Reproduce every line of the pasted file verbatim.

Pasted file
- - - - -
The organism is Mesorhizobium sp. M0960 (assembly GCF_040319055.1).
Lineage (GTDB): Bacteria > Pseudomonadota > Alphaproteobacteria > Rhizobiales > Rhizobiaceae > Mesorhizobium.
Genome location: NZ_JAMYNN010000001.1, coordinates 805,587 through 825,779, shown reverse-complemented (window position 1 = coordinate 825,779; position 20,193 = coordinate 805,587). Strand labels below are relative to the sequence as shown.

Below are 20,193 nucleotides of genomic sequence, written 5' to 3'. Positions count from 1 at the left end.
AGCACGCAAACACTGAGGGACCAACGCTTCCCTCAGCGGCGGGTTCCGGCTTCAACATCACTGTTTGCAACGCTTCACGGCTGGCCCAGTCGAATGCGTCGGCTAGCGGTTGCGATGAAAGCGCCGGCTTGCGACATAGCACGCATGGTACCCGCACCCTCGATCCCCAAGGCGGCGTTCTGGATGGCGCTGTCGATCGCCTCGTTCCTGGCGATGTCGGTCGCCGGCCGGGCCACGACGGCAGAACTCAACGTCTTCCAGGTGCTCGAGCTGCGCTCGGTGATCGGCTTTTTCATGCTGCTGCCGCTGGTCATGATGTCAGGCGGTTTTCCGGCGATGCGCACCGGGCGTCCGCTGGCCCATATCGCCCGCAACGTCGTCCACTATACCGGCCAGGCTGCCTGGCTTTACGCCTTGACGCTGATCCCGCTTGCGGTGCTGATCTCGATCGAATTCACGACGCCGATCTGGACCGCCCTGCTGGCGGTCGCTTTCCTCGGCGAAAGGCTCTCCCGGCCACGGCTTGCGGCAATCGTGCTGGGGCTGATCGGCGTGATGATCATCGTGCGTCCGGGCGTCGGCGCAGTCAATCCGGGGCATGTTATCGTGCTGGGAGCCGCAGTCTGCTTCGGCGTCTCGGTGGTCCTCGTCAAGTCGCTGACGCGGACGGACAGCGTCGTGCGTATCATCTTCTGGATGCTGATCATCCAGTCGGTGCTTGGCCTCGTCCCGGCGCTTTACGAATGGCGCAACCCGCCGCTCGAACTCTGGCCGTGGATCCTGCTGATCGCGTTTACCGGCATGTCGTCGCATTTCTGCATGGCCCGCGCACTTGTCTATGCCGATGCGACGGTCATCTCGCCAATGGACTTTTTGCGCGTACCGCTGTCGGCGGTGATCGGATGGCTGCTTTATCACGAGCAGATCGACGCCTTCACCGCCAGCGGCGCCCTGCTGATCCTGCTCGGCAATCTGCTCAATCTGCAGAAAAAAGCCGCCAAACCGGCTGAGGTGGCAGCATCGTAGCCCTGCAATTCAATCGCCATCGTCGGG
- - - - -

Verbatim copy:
The organism is Mesorhizobium sp. M0960 (assembly GCF_040319055.1).
Lineage (GTDB): Bacteria > Pseudomonadota > Alphaproteobacteria > Rhizobiales > Rhizobiaceae > Mesorhizobium.
Genome location: NZ_JAMYNN010000001.1, coordinates 805,587 through 825,779, shown reverse-complemented (window position 1 = coordinate 825,779; position 20,193 = coordinate 805,587). Strand labels below are relative to the sequence as shown.

Below are 20,193 nucleotides of genomic sequence, written 5' to 3'. Positions count from 1 at the left end.
AGCACGCAAACACTGAGGGACCAACGCTTCCCTCAGCGGCGGGTTCCGGCTTCAACATCACTGTTTGCAACGCTTCACGGCTGGCCCAGTCGAATGCGTCGGCTAGCGGTTGCGATGAAAGCGCCGGCTTGCGACATAGCACGCATGGTACCCGCACCCTCGATCCCCAAGGCGGCGTTCTGGATGGCGCTGTCGATCGCCTCGTTCCTGGCGATGTCGGTCGCCGGCCGGGCCACGACGGCAGAACTCAACGTCTTCCAGGTGCTCGAGCTGCGCTCGGTGATCGGCTTTTTCATGCTGCTGCCGCTGGTCATGATGTCAGGCGGTTTTCCGGCGATGCGCACCGGGCGTCCGCTGGCCCATATCGCCCGCAACGTCGTCCACTATACCGGCCAGGCTGCCTGGCTTTACGCCTTGACGCTGATCCCGCTTGCGGTGCTGATCTCGATCGAATTCACGACGCCGATCTGGACCGCCCTGCTGGCGGTCGCTTTCCTCGGCGAAAGGCTCTCCCGGCCACGGCTTGCGGCAATCGTGCTGGGGCTGATCGGCGTGATGATCATCGTGCGTCCGGGCGTCGGCGCAGTCAATCCGGGGCATGTTATCGTGCTGGGAGCCGCAGTCTGCTTCGGCGTCTCGGTGGTCCTCGTCAAGTCGCTGACGCGGACGGACAGCGTCGTGCGTATCATCTTCTGGATGCTGATCATCCAGTCGGTGCTTGGCCTCGTCCCGGCGCTTTACGAATGGCGCAACCCGCCGCTCGAACTCTGGCCGTGGATCCTGCTGATCGCGTTTACCGGCATGTCGTCGCATTTCTGCATGGCCCGCGCACTTGTCTATGCCGATGCGACGGTCATCTCGCCAATGGACTTTTTGCGCGTACCGCTGTCGGCGGTGATCGGATGGCTGCTTTATCACGAGCAGATCGACGCCTTCACCGCCAGCGGCGCCCTGCTGATCCTGCTCGGCAATCTGCTCAATCTGCAGAAAAAAGCCGCCAAACCGGCTGAGGTGGCAGCATCGTAGCCCTGCAATTCAATCGCCATCGTCGGG